More on URL Rebasing in Master Pages

Posted on April 23, 2006  |  

Posted in Development


Master pages are strange beasts. Scott Guthrie hinted earlier that there was no need for my BaseURL property to assist with proper linking to external CSS and JavaScript files. The runtime does its magic by adjusting URLs in the page head. However, it appears, the magic misfires at times.

A sample project

Suppose we have a simple project with two style sheets and a single web form. My master page has the following markup in its <head>:

<style type="text/css">
   @import '../css/screen.css';
<link type="text/css" rel="stylesheet" href="../css/print.css"/>

Note: the path to both stylesheets is relative to the master page location.

When I run default.aspx, the screen.css stylesheet isn’t applied. What’s wrong with the rendered markup:

<style type="text/css">
    @import '../css/screen.css';
<link type="text/css" rel="stylesheet" href="css/print.css" />

You see that the path to print.css got properly rebased (“adjusted”, if you will), but the <style> section was left untouched. My guess is the runtime knows how to parse only primitives like <link>.

There are two workarounds for this. You can use a property similar to my BaseURL or, as Dave Griffiths suggested, apply ResolveUrl:

<style type="text/css">
   @import '<%= ResolveUrl("~/css/screen.css") %>';
   @import '<%= BaseURL %>/css/screen.css';

The difference between the two is seen in the rendered markup:

<style type="text/css">
    @import '/UrlRebasing/css/screen.css';
    @import 'http://localhost:1100/UrlRebasing/css/screen.css';

It’s up to you to choose relative or absolute URLs.

Wait, There’s More!

Here’s a very interesting quirk. Would rebasing take place in this declaration?

<link type="text/css" rel="stylesheet"
      href='<%= ResolveUrl("~/css/print.css") %>'/>

Yes, but the output is incorrect:

<link type="text/css" rel="stylesheet" 
%20%25%3E" />

Apparently, the parser takes the <%= %> construct too literally.


I’d like to emphasize that this discussion is limited to CSS and JavaScript declarations in the <head> tag of a master page. Outside of <head> no magic rebasing happens, so you’re on your own. Use ResolveUrl or BaseURL for markup inside the <body>.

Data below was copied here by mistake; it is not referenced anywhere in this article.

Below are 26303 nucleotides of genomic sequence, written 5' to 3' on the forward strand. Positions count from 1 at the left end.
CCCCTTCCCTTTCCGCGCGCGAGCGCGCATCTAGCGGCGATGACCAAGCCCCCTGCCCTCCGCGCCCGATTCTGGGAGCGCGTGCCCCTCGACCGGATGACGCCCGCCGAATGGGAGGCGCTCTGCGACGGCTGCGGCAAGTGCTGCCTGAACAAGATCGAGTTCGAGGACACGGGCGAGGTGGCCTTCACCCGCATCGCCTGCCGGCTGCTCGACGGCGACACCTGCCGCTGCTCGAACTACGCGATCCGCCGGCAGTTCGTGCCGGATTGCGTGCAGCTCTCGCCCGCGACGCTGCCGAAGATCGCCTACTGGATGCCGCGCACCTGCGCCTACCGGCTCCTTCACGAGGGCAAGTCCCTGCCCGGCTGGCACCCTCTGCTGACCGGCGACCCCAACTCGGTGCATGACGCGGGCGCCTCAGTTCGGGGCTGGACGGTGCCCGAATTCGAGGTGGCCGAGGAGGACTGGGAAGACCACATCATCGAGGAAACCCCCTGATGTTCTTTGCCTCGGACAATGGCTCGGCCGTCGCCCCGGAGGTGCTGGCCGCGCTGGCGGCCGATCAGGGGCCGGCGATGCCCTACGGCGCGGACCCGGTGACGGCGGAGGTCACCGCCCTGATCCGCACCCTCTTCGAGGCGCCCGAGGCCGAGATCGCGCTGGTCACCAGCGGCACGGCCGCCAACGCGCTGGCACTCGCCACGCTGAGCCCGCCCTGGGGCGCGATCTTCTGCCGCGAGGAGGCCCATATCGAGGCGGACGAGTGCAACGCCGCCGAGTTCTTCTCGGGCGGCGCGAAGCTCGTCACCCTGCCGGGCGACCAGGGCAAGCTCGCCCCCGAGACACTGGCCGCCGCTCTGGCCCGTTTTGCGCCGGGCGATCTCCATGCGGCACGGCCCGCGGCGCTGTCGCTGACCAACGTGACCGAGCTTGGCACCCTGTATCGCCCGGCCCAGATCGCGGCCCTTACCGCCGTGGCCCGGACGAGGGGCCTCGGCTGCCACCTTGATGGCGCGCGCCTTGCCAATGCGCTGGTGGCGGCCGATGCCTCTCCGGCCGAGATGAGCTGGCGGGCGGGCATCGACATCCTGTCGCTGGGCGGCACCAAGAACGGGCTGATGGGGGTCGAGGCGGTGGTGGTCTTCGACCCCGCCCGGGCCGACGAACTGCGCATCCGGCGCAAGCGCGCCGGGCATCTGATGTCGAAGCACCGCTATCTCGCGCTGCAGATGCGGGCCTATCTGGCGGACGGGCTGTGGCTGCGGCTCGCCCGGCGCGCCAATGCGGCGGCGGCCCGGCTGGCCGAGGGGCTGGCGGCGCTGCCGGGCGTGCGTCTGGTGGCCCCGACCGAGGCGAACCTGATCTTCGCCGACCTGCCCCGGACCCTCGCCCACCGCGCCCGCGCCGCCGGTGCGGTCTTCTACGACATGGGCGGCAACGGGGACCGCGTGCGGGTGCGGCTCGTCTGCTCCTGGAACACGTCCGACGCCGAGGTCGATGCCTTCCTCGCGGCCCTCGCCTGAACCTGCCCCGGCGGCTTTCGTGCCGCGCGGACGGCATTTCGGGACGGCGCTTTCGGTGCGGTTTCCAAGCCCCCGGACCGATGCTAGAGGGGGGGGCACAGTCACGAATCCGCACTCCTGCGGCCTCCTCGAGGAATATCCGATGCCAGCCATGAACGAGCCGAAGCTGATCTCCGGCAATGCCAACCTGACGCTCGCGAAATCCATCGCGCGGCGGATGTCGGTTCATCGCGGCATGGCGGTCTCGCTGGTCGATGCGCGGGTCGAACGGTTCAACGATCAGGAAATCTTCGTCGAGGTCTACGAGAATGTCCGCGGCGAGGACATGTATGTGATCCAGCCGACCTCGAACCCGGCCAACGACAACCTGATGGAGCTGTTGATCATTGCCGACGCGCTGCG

Shane Shepherd
on April 23, 2006

Why not just use Request.ApplicationPath?

Milan Negovan
on April 23, 2006

ResolveClientUrl seems to be a good fit too. There are so many ways to skin this cat. :)

Kent Boogaart
on April 25, 2006

You can also just plonk your css into your theme folder. Then ASP.NET will automatically add links to your head (assuming it has runat="server").


on August 8, 2007

ASP 2.0 doesn't do url rebasing for script tags.

on May 26, 2008

I have been bashing away for 6 hours now on broken image links inside nested master pages. I have read this blog and scotts blog and Im having no luck at all. I have tried everything to get the links working:
I changed the image tags to server side tags. I moved the css file and master page file into the same directory as the web page. I tried the ResolveClientURL .... nothing works .. and yet if i view the rendered source, all the image links are correct...


Nathanael Jones
on August 9, 2008

HtmlHead does the parsing for meta and link. It can't parse inside CPH tags.

It's easy to solve this problem at the application level, by sub-classing Page (which you should anyway).

This patch makes script, meta, and link tags work correctly regardless of how they land in the page header. It takes a quick second pass to clean up after ASP.NET.

You can also play with the acid test which demonstrates the incorrect behavior of the framework, and the correct behavior with the patch

on March 3, 2009

>Apparently, the parser takes the construct too literally.

In my masterpage single quotes don't work but double quotes work fine.

Broken in masterpage:

Works in masterpage:

Even odder is that if I put exactly the same thing in a content page placeHolder that is in the masterpage head section, the single quotes works fine.

Also at least in my masterpage with the head tag having a runat=server, it resolves ~/ without my doing anything, no need to add a runat=server to the link tag.

Works in my masterpage:

on November 5, 2009

Well, ASP.NET won't render any inline tags if used in "server side evaluated" elements (ASP.NET 3.5 SP1) that provides the runat attribute. Even if there's no runat attribute in the link element it is always being "run at server" - that's why the path is always being rebased inside the link element.